Then again, if a downtrend in goalkeeping means more scoring, that is fine by me ...
THE NEWS: Liverpool defeats AC Milan in one of the most cracking UEFA Champions League finals in recent memory.
TCS SAYS: If you haven't seen it yet, find a copy. Trailing 3-0 at the interval, completely outclassed and left for dead, Liverpool ran off perhaps the most remarkable six minutes in Champions League history - scoring three times in that span in the second half to bring the affair level. And before winning in penalties, Liverpool somehow dodged a bullet in the dying minutes of extra time when Milan's Andriy Shevchenko failed to bang in a rebound three yards (if that) in front of goal. Absolutely breathtaking stuff.
And kudos go to presenter Derek Rae on ESPN, who immediately recognized that Liverpool goalkeeper Jerzy Dudek's spaghetti-leg distractions before the Milan penalties were a throwback to what former Reds keeper Bruce Grobbelaar did in the 1984 European Cup Final against Roma.
Rae did not mention, however, whether Dudek had fixed any matches - or if the Grobbelaar impersonation was limited to distracting penalty takers.
GRAB A COLD BUD (OR AQUAFINA) AND PUT YER FEET UP:
WHAT I'LL BE WATCHING:
Saturday - ENG-ER-LAND at USA (3 p.m. ET on ESPN): It looks sexy on paper, but remember this is absolutely nothing more than a tuneup for the games that really matter: June 4 and June 8. Just hope no one gets hurt against what is basically a glorified England B-squad.
Saturday - RAPIDS at REVS (7:30 p.m. ET on Direct Kick): Despite missing some of their regulars due to national team duty, this one should be another W for the rolling Revs.
Dema, on Dema: "I told people that's one of my goals this year: I'm not going to go crazy, I just have to concentrate on the game."
Your TCS movie review of the week, at no extra charge: go see the new "Star Wars" flick. While the first two episodes of the prequel were like watching the Columbus Crew offense, the third one finally got it right.
So apparently despite the fact I know nothing about footie, I do know what kind of music 12-year-old girls like. There's something to hang your hat on. Yup, look back to the February 24 edition of TCS, where you will find your old pal Tino calling American Idol's Carrie Underwood "the best performer hands down" and the "FC Dallas of the competition." On Wednesday, Underwood won the competition, this despite having the worst on-air presence this side of Roy Wegerle.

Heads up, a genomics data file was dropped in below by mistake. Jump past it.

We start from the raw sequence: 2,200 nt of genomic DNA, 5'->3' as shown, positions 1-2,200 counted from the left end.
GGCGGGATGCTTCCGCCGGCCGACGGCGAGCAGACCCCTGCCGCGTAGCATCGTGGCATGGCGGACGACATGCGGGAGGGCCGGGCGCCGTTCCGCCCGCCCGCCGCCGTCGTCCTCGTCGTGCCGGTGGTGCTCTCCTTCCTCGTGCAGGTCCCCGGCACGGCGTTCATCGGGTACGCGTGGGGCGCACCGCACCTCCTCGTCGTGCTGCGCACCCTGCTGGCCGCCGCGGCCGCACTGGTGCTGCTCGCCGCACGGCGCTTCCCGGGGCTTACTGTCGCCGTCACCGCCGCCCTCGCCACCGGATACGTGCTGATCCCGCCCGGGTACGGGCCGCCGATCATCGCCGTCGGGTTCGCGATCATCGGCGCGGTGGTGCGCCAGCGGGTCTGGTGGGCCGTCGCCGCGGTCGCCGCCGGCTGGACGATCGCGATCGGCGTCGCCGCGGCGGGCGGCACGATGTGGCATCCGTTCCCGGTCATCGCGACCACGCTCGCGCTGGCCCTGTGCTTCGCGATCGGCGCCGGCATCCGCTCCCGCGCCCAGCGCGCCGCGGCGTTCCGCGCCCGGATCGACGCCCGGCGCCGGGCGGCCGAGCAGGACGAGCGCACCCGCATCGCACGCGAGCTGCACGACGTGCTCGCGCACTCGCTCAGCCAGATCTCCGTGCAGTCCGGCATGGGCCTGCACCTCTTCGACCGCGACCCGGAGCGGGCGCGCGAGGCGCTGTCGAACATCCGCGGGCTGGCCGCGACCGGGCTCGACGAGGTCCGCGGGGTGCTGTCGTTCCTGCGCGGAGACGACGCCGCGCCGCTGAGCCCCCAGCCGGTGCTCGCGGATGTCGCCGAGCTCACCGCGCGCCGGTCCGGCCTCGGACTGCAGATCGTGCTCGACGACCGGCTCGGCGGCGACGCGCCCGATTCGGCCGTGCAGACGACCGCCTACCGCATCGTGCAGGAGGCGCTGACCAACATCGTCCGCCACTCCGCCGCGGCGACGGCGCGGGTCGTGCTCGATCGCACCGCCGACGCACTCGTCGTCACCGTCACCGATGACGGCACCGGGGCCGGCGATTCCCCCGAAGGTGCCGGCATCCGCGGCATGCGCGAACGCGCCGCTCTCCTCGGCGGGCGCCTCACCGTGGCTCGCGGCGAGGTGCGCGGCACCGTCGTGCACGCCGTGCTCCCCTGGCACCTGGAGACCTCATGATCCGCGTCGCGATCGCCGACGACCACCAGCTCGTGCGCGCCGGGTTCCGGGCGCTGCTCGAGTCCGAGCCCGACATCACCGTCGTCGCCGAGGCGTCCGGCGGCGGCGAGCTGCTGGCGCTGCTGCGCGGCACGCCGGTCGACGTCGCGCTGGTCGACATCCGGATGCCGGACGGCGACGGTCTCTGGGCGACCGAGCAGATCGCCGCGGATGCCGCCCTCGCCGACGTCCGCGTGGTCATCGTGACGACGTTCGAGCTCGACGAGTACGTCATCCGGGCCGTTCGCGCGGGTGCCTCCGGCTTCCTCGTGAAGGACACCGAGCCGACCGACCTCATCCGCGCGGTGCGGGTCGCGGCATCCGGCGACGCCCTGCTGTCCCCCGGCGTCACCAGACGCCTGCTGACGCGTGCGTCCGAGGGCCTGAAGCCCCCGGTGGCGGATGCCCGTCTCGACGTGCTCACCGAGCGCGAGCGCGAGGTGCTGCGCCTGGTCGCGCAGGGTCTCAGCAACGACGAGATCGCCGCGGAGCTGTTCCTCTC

It's bad enough to get traded, but how much must it burn to get traded for a portion of an allocation? Man, it's one thing to be traded for a player to be named later ... but how about only getting traded for a portion of a player to be named later?
Always getting the scoops, our man Steven Goff in D.C. got Piotr Nowak to cough up the name of the young Argentine defender who is coming in to replace the traded Mike Petke: Diego Maradona. Man, I guess the guy really did lose all that weight.
Last weekend in Chicago, Andrew Golota, a Polish heavyweight stiff, was fighting another stiff named Lamon Brewster for one of boxing's 479 championship belts in front of Golota's faithful, flag-waving fans. One minute after the opening bell, Golota had been floored three times and it was over. Said one fan at the fight to another: "I'm bummed our boy stinks, but I'm kind of used to it." To which the other fan replied: "Oh, you're a Fire fan, too?"
The Clean Sheet runs each Thursday on MLSnet. Views and opinions expressed in this column views and opinions are the author's, and not necessarily those of Major League Soccer or MLSnet.com. Send any questions and comments to firstname.lastname@example.org